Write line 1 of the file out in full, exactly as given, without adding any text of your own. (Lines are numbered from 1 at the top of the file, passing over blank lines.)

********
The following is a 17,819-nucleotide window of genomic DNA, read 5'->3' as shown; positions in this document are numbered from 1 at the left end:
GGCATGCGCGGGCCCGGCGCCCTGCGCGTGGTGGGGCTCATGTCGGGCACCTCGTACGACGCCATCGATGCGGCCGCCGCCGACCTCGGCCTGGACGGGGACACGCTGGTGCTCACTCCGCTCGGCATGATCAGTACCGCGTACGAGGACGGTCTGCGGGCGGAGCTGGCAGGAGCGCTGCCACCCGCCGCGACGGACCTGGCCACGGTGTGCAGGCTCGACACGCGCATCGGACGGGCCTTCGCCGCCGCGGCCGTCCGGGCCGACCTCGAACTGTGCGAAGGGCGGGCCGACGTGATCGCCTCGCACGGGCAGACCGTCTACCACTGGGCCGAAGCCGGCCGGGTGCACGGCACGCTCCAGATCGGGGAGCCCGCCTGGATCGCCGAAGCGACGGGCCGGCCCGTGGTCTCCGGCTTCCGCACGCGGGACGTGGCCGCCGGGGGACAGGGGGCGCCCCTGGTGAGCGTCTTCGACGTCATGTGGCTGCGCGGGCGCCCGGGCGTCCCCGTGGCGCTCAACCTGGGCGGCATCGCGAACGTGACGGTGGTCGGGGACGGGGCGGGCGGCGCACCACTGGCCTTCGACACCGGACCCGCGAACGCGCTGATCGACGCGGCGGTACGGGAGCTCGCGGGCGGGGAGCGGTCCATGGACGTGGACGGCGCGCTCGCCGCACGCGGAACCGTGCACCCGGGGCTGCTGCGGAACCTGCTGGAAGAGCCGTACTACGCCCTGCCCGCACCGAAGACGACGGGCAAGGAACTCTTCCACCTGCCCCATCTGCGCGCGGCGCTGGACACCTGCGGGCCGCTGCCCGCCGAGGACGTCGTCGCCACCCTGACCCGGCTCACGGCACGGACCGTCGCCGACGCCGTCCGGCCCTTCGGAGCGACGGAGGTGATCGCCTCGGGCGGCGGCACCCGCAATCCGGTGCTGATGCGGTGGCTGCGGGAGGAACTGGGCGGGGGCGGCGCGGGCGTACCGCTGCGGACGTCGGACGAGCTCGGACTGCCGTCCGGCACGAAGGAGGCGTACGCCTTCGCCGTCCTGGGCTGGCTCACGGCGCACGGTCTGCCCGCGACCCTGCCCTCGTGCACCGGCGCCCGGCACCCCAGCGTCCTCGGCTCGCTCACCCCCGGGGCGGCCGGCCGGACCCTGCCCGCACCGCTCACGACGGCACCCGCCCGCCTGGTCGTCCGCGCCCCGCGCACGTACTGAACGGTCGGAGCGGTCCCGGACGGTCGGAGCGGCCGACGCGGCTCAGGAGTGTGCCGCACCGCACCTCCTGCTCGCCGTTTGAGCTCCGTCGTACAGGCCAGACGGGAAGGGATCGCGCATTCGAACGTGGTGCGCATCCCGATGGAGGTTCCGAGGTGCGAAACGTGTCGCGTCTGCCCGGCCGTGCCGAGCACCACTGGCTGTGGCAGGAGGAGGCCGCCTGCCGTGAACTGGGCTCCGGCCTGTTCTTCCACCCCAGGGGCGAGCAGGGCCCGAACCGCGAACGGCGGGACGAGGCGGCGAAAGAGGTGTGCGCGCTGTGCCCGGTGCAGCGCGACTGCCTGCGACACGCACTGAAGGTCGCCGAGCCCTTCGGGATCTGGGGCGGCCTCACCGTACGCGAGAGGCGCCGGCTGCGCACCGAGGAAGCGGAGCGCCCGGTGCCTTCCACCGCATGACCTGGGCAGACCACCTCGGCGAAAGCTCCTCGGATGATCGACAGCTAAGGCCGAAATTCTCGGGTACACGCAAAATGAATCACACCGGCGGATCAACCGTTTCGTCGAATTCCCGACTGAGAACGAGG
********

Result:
The following is a 17,819-nucleotide window of genomic DNA, read 5'->3' as shown; positions in this document are numbered from 1 at the left end: